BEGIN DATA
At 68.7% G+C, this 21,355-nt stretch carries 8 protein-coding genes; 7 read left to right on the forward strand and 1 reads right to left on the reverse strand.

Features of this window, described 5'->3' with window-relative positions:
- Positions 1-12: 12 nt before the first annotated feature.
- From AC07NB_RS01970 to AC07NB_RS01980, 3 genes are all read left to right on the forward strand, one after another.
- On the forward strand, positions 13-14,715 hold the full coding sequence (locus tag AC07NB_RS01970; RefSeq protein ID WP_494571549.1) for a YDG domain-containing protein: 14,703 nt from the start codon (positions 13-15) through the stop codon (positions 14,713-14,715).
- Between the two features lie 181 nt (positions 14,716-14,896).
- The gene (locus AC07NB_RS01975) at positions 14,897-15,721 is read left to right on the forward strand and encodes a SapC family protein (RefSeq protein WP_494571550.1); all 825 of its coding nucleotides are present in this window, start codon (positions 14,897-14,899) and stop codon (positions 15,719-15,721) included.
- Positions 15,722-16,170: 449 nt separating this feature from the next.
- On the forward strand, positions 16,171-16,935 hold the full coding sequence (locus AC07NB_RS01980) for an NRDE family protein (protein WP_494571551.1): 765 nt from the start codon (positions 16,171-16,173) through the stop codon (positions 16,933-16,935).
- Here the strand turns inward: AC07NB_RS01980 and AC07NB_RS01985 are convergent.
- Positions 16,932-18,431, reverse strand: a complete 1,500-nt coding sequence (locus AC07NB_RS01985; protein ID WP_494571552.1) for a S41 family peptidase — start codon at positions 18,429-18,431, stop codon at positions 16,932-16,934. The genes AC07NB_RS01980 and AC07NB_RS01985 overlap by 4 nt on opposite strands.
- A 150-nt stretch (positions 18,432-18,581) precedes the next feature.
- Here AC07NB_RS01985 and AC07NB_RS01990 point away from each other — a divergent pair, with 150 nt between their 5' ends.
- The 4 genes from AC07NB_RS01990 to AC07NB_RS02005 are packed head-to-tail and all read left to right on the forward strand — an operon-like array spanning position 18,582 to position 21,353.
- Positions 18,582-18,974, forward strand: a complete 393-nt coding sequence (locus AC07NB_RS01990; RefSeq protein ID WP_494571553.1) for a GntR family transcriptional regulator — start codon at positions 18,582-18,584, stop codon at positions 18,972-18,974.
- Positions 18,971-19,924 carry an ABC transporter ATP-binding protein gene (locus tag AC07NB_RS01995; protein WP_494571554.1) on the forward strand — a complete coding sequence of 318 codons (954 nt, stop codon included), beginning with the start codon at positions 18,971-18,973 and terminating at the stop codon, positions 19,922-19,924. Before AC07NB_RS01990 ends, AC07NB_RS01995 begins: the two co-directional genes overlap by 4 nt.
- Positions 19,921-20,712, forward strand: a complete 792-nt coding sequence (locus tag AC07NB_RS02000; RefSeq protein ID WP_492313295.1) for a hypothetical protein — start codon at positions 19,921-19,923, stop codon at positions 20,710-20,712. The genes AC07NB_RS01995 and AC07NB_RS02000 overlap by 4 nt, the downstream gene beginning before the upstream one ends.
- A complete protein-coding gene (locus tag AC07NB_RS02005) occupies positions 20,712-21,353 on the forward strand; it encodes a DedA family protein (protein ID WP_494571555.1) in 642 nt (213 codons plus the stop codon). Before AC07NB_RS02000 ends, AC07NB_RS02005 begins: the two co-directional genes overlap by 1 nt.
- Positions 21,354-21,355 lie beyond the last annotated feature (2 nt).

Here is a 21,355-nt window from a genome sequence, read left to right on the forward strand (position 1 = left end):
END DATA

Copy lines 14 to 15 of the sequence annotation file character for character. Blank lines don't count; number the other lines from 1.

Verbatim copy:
- The 4 genes from AC07NB_RS01990 to AC07NB_RS02005 are packed head-to-tail and all read left to right on the forward strand — an operon-like array spanning position 18,582 to position 21,353.
- Positions 18,582-18,974, forward strand: a complete 393-nt coding sequence (locus AC07NB_RS01990; RefSeq protein ID WP_494571553.1) for a GntR family transcriptional regulator — start codon at positions 18,582-18,584, stop codon at positions 18,972-18,974.